Learn Ancient Greek from Athenaze with a Stand-Alone Video Course

The best way to learn Ancient Greek is with a live teacher, in person, with lots of contact time, speaking, talking, reading, writing. That’s not possible for everyone, and I don’t have a position that lets me teach like that anyway. It’s why SeumasU exists – to provide a way for people throughout the globe to learn Latin or Ancient Greek online, with live interaction, and to read a variety of texts that rarely get touched in traditional institutions. And if my courses don’t suit, I will happily point you to several other excellent online instructors in Latin and Greek.

And yet there are some people for whom live classes aren’t possible or viable. That’s one reason why I have been developing for quite some time now a stand-alone video course that takes you through Athenaze, with all the instruction you could expect from a teacher or professor. No, it doesn’t replicate live conversational classes. It does do everything else though.

The first part of this course is now complete. That is, all the core content is there and ready for someone to use and guide their own way through Athenaze, while still tackling it as a ‘live’ language. I’m now working to complete the core content for the second part, as well as create a considerable amount of bonus content for part one.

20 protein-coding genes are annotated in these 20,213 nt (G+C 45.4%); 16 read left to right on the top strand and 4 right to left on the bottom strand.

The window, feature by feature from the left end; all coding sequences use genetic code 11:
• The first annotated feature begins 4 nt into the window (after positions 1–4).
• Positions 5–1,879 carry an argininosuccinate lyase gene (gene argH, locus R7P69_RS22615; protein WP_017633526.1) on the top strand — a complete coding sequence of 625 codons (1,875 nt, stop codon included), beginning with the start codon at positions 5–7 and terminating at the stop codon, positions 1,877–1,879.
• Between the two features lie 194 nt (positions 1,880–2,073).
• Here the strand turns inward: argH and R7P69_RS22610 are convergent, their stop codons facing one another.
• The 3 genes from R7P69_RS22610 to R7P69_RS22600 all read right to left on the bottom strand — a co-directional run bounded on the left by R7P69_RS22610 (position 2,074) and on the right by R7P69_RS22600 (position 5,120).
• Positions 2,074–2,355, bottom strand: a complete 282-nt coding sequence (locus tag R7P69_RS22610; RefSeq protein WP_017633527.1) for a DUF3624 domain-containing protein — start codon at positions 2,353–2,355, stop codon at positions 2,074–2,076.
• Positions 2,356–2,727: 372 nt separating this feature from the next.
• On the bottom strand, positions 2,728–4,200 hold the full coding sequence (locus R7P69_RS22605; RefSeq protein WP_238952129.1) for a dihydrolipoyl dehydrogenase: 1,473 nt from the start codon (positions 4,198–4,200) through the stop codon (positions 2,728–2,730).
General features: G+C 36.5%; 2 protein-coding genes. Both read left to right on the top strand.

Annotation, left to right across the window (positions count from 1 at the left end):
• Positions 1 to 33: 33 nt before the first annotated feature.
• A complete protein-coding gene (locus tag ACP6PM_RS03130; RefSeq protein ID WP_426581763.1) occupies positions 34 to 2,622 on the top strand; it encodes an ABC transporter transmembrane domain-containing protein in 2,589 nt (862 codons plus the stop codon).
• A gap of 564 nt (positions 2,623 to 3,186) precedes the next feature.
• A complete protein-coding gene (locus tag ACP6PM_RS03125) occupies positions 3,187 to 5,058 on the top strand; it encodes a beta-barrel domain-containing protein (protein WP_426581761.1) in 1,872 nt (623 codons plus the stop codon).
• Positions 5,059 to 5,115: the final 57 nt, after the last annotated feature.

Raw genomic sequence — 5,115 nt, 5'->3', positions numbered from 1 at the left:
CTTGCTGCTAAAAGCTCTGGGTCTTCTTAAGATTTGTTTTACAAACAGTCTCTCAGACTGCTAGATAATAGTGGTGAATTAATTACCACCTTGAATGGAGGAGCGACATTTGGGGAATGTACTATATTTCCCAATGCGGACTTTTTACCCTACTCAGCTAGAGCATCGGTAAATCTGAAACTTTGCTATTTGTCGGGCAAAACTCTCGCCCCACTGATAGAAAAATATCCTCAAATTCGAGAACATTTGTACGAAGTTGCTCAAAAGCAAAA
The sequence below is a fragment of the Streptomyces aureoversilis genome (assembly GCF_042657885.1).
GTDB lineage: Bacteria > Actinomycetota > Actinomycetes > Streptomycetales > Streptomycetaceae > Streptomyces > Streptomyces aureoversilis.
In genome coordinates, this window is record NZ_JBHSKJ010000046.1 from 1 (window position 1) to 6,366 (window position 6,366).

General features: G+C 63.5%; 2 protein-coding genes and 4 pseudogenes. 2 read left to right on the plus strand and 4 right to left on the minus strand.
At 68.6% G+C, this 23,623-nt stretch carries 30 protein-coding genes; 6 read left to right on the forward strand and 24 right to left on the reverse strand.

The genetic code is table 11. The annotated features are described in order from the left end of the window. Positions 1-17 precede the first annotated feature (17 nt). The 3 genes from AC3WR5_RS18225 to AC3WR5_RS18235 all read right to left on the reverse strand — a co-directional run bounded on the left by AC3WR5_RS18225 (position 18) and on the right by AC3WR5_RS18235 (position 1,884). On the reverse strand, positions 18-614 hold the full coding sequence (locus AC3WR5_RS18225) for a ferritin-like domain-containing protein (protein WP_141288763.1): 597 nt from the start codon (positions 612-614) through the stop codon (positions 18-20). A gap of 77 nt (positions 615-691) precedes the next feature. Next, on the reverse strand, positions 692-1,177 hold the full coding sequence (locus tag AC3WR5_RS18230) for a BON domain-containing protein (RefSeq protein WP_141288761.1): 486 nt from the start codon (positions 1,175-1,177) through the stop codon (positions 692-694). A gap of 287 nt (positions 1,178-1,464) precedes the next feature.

What’s in Part 1?

Part 1 of this course covers Athenaze chapters 1-8. After introductory material on the alphabet and orthography, we move into the main content.

Each module consists of 4 sets of videos.

Vocabulary Pre-Teaching: Introduces some of the key vocabulary for the chapter, with pictures, example sentences, links to English and Latin words. It’s a pre-step to get you ready for reading.

Text and Explanation: For each of the readings in Athenaze, I provide a teaching video where I guide you through the passage, giving English-language explanations of new elements as well as interesting features.

Greek Questions: For each reading I provide a subsequent video that demonstrates and exemplifies Greek questions and answers about the passage, section by section.

Grammar: The grammar videos cover, but do not replicate, the material in the textbook. Instead, you get my own take on the grammatical topics for each chapter, going above and beyond standard introductory explanations, and drawing upon contemporary approaches to Greek linguistics.

Bonus Videos: As the course expands, I’m adding bonus videos that dive into additional readings, as well as cover Greek grammar in Greek.

If you’re looking for an asynchronous online video course to guide you in your ancient Greek learning, this is it.

Ancient Greek 101

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